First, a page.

Mr. CIZIK: I think it's new in this sense. For example, the NAE, our organization, in 2004 adopted a landmark document called "For The Health of The Nation and Evangelical Called to Civic Responsibility" in which we outline that all the issues must be of concern, not just sanctity of life and the preservation of traditional family, but even creation, care, (unintelligible), religious freedom, human rights. These are all concerns according to our leadership.

And so I do agree with the two representatives here, David Bonior and Joshua, that these are all concerns, but it's true, we do have an historic commitment to protecting human life, and that's reflected in the survey. But I would caution people to think that issues are everything. I say in many of our leaders say, look at issues of personal integrity and the values that the candidates represent, the personal integrity values, and second of all the philosophy of government they have. So issues may be third.

Martin: Mm-hmm. Interesting.

Mr. CIZIK: By the way, it may interest you to know as well as the listeners that the leadership found little concern centered on national politics or the war in Iraq.

MARTIN: Mm-hmm.

Mr. CIZIK: What was the issue of concern?

MARTIN: What was it?

Mr. CIZIK: Well, dealing with these changes, these changes in American culture - the impact, for example, of the economy on family finances. And, yes, rounding out those top concerns were concerns about the environment and health care, racial reconciliation, the pressure on our young people to conform to, well, contemporary values. So our leaders have a laundry list of concerns that's pretty varied, and the candidates are going to have to recognize that and appeal to it. So…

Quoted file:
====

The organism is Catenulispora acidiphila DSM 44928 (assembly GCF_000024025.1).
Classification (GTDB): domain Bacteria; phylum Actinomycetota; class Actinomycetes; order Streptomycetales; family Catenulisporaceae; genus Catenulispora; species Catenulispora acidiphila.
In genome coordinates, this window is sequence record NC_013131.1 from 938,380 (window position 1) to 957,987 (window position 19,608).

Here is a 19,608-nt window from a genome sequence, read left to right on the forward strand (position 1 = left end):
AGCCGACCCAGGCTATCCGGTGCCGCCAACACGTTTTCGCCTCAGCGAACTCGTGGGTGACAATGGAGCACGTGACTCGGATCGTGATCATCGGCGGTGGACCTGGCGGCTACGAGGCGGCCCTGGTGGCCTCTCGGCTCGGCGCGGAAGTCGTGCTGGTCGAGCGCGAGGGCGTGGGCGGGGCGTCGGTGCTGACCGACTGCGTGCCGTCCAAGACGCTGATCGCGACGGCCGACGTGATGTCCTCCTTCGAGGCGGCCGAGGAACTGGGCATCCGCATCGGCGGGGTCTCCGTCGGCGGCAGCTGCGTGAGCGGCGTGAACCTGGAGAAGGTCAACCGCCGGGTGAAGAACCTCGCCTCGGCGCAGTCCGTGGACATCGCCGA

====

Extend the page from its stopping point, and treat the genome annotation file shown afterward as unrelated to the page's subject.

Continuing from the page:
MARTIN: So does that suggest that they might have a chance that (unintelligible) other candidates might have a chance to make an argument?

Mr. CIZIK: I would certainly think so. I personally lament the fact that we are considered, for example, as evangelicals the - or the proprietary property of one political party. I mean this is foolishness, and it doesn't help us in our advocacy for our spiritual values to be perceived by members of the public as the wholly owned property as evangelicals, that is the wholly owned property of the GOP. That doesn't help us.

MARTIN: But who do you think perceives evangelicals that way? Do you think the candidates…

Mr. CIZIK: I think…

MARTIN: …or do you think the Republicans already does?

Mr. CIZIK: No.

MARTIN: Or do you think the general public does, or the media?